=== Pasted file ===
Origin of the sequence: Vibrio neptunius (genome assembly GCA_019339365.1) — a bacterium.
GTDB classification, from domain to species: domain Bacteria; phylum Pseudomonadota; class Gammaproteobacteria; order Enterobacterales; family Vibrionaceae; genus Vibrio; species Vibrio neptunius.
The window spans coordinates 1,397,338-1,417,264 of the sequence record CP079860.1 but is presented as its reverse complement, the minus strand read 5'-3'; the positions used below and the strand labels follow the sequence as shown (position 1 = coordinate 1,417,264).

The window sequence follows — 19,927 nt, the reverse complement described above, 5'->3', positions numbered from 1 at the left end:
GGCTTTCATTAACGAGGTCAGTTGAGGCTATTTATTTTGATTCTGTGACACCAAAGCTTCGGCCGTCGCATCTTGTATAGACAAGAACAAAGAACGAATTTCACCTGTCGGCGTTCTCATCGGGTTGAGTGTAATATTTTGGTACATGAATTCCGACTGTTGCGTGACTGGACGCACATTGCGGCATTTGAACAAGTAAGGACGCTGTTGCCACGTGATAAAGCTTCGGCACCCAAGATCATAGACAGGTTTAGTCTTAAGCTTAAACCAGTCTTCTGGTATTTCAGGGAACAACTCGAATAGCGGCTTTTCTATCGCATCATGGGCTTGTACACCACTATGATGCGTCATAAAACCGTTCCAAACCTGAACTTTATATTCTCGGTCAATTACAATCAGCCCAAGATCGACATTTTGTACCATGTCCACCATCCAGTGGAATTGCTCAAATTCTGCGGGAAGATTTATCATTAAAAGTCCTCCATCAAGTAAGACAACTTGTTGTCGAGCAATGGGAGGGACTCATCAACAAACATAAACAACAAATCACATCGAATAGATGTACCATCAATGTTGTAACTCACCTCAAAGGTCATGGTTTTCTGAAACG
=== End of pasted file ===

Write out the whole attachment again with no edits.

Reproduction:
Origin of the sequence: Vibrio neptunius (genome assembly GCA_019339365.1) — a bacterium.
GTDB classification, from domain to species: domain Bacteria; phylum Pseudomonadota; class Gammaproteobacteria; order Enterobacterales; family Vibrionaceae; genus Vibrio; species Vibrio neptunius.
The window spans coordinates 1,397,338-1,417,264 of the sequence record CP079860.1 but is presented as its reverse complement, the minus strand read 5'-3'; the positions used below and the strand labels follow the sequence as shown (position 1 = coordinate 1,417,264).

The window sequence follows — 19,927 nt, the reverse complement described above, 5'->3', positions numbered from 1 at the left end:
GGCTTTCATTAACGAGGTCAGTTGAGGCTATTTATTTTGATTCTGTGACACCAAAGCTTCGGCCGTCGCATCTTGTATAGACAAGAACAAAGAACGAATTTCACCTGTCGGCGTTCTCATCGGGTTGAGTGTAATATTTTGGTACATGAATTCCGACTGTTGCGTGACTGGACGCACATTGCGGCATTTGAACAAGTAAGGACGCTGTTGCCACGTGATAAAGCTTCGGCACCCAAGATCATAGACAGGTTTAGTCTTAAGCTTAAACCAGTCTTCTGGTATTTCAGGGAACAACTCGAATAGCGGCTTTTCTATCGCATCATGGGCTTGTACACCACTATGATGCGTCATAAAACCGTTCCAAACCTGAACTTTATATTCTCGGTCAATTACAATCAGCCCAAGATCGACATTTTGTACCATGTCCACCATCCAGTGGAATTGCTCAAATTCTGCGGGAAGATTTATCATTAAAAGTCCTCCATCAAGTAAGACAACTTGTTGTCGAGCAATGGGAGGGACTCATCAACAAACATAAACAACAAATCACATCGAATAGATGTACCATCAATGTTGTAACTCACCTCAAAGGTCATGGTTTTCTGAAACG